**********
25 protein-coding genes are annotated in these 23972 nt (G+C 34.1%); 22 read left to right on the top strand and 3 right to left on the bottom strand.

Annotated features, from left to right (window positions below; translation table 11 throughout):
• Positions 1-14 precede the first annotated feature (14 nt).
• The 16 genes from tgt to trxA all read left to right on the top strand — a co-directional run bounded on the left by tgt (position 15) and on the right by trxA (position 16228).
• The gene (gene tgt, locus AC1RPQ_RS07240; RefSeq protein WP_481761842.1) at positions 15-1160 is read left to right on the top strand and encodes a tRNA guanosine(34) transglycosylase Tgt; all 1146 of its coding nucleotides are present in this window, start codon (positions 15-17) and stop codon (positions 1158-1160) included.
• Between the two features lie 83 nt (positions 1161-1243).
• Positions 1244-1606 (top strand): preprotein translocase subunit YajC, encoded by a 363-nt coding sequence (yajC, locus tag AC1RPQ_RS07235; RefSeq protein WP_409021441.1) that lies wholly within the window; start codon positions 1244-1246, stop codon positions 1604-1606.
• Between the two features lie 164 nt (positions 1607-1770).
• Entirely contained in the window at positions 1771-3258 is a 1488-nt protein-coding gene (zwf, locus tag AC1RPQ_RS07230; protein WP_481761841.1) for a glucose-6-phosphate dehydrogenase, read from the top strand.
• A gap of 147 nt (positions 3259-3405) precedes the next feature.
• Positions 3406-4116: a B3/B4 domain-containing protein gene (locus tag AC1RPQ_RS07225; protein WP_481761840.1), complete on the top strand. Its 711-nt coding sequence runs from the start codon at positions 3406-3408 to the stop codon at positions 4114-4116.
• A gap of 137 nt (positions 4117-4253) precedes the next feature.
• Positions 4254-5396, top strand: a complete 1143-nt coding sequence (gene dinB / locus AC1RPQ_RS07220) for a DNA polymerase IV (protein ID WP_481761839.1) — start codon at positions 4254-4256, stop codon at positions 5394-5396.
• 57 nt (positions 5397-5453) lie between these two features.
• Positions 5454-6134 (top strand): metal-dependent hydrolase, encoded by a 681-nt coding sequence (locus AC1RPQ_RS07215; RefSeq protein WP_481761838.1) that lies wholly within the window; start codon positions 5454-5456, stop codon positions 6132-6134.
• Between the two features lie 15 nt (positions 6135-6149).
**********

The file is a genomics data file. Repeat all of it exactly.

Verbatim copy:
25 protein-coding genes are annotated in these 23972 nt (G+C 34.1%); 22 read left to right on the top strand and 3 right to left on the bottom strand.

Annotated features, from left to right (window positions below; translation table 11 throughout):
• Positions 1-14 precede the first annotated feature (14 nt).
• The 16 genes from tgt to trxA all read left to right on the top strand — a co-directional run bounded on the left by tgt (position 15) and on the right by trxA (position 16228).
• The gene (gene tgt, locus AC1RPQ_RS07240; RefSeq protein WP_481761842.1) at positions 15-1160 is read left to right on the top strand and encodes a tRNA guanosine(34) transglycosylase Tgt; all 1146 of its coding nucleotides are present in this window, start codon (positions 15-17) and stop codon (positions 1158-1160) included.
• Between the two features lie 83 nt (positions 1161-1243).
• Positions 1244-1606 (top strand): preprotein translocase subunit YajC, encoded by a 363-nt coding sequence (yajC, locus tag AC1RPQ_RS07235; RefSeq protein WP_409021441.1) that lies wholly within the window; start codon positions 1244-1246, stop codon positions 1604-1606.
• Between the two features lie 164 nt (positions 1607-1770).
• Entirely contained in the window at positions 1771-3258 is a 1488-nt protein-coding gene (zwf, locus tag AC1RPQ_RS07230; protein WP_481761841.1) for a glucose-6-phosphate dehydrogenase, read from the top strand.
• A gap of 147 nt (positions 3259-3405) precedes the next feature.
• Positions 3406-4116: a B3/B4 domain-containing protein gene (locus tag AC1RPQ_RS07225; protein WP_481761840.1), complete on the top strand. Its 711-nt coding sequence runs from the start codon at positions 3406-3408 to the stop codon at positions 4114-4116.
• A gap of 137 nt (positions 4117-4253) precedes the next feature.
• Positions 4254-5396, top strand: a complete 1143-nt coding sequence (gene dinB / locus AC1RPQ_RS07220) for a DNA polymerase IV (protein ID WP_481761839.1) — start codon at positions 4254-4256, stop codon at positions 5394-5396.
• 57 nt (positions 5397-5453) lie between these two features.
• Positions 5454-6134 (top strand): metal-dependent hydrolase, encoded by a 681-nt coding sequence (locus AC1RPQ_RS07215; RefSeq protein WP_481761838.1) that lies wholly within the window; start codon positions 5454-5456, stop codon positions 6132-6134.
• Between the two features lie 15 nt (positions 6135-6149).